Every time a customer exits a store, the journey can end if you have no other way to communicate with them. Ron explains, “If you don't ask for an email address or a mobile phone number, your opportunity to engage if you're a physical store goes down.” With more foot traffic in your stores over the next couple months than any other time, make sure employees are trained to seek this information with every sale.


5. Think long-term and plan for how you’ll use more data next year.


Ron advises, “Make sure you're capturing as much data in this holiday season that you can use for next holiday season. Go back and now say, ‘Hey, I'm solid on my plans for the 2017 holiday. I have testing and optimization. I know how I'm going to learn. Now how am I going to make sure I capture as much data as I can to make sure I can use that for next year?’”

And stay flexible. No holiday ever goes totally according to plan, so if you focus on the long-term, you’ll reduce your stress.


6. Be ready for Black Friday to be your biggest online shopping day of the year.


In 2016, Black Friday surpassed Cyber Monday as the year’s biggest digital shopping day for the first time. We expect even more shoppers to shop online on Black Friday 2017. So make sure web teams, customer service, social, and other relevant teams are totally prepared for the Black Friday onslaught.



7. Mind the algorithms.


You don’t want to bother customers with too-frequent or irrelevant social posts in October — it’s more important to keep them in the loop for November’s marketing efforts. Facebook, Instagram, LinkedIn, and Twitter pull the best messages to the top of a user’s feed, so for now, post consistently on social only when you have useful content to share.


8. Think local.


You’re probably finalizing plans for your holiday ads. Meanwhile, leverage all of your CRM data to target existing customers and focus on location-based ads that can bring customers into stores. For example, Google offers advertising options with Maps that promote nearby stores. Customers care about what’s in their area, so capitalize on that local interest through your digital advertising.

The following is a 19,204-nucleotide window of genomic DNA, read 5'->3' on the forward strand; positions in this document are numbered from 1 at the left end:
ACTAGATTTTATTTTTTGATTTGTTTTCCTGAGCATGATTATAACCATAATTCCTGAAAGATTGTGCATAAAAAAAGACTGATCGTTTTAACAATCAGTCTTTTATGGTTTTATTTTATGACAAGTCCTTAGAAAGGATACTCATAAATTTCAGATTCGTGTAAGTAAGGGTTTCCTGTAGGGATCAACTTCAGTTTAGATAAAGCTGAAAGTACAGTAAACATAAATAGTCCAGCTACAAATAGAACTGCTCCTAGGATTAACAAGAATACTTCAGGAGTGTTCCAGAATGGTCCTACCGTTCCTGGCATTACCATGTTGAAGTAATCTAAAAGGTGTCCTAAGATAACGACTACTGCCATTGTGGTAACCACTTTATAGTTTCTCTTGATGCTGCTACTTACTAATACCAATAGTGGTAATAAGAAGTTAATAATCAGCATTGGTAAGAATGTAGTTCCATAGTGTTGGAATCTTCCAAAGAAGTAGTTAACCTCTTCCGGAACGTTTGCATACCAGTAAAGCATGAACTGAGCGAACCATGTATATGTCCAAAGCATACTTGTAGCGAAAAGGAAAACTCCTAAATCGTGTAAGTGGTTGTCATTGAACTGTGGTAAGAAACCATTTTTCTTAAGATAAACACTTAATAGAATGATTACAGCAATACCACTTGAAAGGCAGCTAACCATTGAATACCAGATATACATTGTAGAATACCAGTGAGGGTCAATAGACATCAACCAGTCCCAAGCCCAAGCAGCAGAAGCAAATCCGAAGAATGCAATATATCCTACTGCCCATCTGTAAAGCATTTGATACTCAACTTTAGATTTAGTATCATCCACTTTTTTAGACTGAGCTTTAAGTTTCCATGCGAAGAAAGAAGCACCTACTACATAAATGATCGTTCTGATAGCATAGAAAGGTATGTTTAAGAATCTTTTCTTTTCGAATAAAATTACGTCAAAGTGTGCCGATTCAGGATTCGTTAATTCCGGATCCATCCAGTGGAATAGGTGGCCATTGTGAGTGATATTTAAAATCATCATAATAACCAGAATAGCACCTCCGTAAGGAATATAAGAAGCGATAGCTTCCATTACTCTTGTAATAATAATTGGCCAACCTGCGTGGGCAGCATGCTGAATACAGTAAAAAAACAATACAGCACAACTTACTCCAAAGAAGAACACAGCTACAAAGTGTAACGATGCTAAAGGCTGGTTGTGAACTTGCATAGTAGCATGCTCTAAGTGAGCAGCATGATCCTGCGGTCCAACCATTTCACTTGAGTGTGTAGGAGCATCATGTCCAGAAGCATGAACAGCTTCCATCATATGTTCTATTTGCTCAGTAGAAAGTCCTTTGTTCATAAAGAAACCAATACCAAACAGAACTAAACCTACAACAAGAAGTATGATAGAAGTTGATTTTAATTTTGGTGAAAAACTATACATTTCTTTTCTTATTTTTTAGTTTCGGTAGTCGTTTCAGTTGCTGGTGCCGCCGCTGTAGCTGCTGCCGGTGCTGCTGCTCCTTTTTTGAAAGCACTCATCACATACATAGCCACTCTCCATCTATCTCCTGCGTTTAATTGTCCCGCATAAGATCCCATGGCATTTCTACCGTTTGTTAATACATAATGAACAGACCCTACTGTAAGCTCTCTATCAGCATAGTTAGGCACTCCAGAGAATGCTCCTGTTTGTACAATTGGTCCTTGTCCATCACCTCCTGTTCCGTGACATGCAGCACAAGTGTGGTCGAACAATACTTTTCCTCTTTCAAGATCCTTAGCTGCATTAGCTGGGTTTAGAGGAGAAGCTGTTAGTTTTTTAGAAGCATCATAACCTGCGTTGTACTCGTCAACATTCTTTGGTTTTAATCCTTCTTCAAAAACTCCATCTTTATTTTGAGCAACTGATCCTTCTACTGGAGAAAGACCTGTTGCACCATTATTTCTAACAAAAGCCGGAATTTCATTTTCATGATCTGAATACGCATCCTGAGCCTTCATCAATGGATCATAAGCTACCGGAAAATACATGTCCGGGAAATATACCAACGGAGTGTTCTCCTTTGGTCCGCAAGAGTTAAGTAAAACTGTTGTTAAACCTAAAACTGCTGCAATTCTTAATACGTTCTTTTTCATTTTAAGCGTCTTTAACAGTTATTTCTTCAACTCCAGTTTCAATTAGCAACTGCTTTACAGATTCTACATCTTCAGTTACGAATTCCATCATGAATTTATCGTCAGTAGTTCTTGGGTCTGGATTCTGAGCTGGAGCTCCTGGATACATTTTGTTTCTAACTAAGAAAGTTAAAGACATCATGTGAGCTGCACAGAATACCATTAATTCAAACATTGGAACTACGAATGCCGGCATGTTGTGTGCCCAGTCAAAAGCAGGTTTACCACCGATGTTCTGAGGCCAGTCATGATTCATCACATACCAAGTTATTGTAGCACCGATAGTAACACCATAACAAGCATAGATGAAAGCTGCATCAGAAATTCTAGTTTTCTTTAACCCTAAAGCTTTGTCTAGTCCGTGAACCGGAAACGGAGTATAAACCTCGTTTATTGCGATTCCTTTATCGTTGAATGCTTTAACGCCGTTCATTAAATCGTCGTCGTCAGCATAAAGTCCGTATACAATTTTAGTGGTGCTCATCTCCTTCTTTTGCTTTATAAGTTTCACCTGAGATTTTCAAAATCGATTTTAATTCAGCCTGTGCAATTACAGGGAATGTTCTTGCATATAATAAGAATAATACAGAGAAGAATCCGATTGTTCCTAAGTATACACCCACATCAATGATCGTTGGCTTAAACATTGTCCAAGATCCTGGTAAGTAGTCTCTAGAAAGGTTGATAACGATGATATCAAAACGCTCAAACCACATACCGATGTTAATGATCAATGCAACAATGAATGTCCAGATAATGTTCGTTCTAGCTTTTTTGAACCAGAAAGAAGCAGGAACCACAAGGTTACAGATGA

9. Leverage progressive profiling.


During the holiday season, marketing noise is at an all-time high, and customers delete and scroll past any marketing that isn’t relevant to them. Enact a progressive profiling campaign in October so you can learn more about customers and use that information to better target the season’s emails, SMS, push messages, and ads.


10. Inject a bit of early holiday messaging for the early-bird shoppers.


Forty-one percent of consumers say they kick off their holiday shopping in October or earlier (NRF). You already have some early-bird shoppers browsing your site for gift inspiration, so don’t be afraid to run specials or use messaging that reference the impending holidays.


11. Be sensitive to marketing overload.


As you review your plans for November and December, is the amount of marketing you’re planning a bit superfluous? More than half of consumers feel overwhelmed with the various marketing communications sent by retailers via text, email, and other channels throughout the holiday season (Salesforce). Take a last look at your marketing plans through the 2017 holidays and make sure your strategy doesn’t push customers away.

Ron offers much more insight for making the most of Black Friday, December, and beyond in the full episode of the Marketing Cloudcast. Join the thousands of smart marketers who are Cloudcast subscribers on Apple Podcasts, Google Play Music, Stitcher, or Overcast, and download the 2017 Marketing Holiday Calendar for many more tips in a unique calendar format.